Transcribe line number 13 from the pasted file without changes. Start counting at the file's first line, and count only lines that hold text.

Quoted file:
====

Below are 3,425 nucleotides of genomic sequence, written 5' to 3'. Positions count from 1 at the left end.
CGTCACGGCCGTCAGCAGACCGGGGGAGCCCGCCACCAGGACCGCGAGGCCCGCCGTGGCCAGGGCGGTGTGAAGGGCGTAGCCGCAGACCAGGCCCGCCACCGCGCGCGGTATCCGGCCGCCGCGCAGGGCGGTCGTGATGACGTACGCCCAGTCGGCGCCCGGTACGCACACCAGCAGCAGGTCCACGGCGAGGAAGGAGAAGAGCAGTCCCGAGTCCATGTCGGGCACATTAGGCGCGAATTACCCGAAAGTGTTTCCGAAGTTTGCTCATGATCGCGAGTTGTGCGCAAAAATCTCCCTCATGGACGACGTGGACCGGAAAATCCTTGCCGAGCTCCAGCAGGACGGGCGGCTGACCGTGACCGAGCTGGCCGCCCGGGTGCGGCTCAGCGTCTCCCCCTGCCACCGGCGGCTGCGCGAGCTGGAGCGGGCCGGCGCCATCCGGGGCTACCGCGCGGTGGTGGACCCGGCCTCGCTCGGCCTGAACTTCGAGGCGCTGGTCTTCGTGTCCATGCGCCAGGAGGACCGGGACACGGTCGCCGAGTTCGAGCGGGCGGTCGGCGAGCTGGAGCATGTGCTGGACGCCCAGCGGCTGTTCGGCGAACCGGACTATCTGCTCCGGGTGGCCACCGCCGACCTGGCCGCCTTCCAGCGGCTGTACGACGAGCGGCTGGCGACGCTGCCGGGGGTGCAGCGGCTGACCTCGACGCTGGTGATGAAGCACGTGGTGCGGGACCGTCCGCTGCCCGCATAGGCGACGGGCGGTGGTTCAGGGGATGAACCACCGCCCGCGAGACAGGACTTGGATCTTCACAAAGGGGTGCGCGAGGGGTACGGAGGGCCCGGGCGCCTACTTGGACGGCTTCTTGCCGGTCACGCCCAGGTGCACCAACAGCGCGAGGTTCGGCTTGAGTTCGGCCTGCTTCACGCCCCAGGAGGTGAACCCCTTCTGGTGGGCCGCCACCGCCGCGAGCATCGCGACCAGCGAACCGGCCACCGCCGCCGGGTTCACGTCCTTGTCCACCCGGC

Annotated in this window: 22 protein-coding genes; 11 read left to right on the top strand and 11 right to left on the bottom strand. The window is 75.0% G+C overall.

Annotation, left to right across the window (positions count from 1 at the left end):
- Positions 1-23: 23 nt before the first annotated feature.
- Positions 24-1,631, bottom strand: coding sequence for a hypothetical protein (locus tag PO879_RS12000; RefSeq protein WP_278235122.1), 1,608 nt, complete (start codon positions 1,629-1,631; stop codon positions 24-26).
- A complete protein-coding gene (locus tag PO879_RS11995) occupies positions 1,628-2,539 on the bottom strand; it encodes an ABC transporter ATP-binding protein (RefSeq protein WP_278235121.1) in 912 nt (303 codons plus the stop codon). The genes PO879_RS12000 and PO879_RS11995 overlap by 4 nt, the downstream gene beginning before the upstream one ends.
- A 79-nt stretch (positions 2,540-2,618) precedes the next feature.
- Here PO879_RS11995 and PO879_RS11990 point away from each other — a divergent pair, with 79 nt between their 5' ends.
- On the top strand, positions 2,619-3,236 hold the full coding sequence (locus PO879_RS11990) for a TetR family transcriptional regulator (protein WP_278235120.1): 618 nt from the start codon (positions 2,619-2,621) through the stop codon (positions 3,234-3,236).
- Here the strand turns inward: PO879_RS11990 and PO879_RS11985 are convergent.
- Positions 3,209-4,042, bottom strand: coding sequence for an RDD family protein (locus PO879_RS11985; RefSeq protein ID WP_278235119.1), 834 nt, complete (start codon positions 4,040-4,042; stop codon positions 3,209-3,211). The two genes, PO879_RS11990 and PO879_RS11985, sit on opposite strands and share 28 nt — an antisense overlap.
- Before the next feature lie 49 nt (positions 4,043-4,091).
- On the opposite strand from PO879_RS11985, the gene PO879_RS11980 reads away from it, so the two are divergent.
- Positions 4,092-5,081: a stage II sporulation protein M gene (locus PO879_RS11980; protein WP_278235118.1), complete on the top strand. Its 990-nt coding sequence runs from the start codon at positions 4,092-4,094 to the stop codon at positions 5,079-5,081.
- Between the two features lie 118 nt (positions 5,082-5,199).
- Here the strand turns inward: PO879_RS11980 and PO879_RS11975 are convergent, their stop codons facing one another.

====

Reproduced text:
- Before the next feature lie 49 nt (positions 4,043-4,091).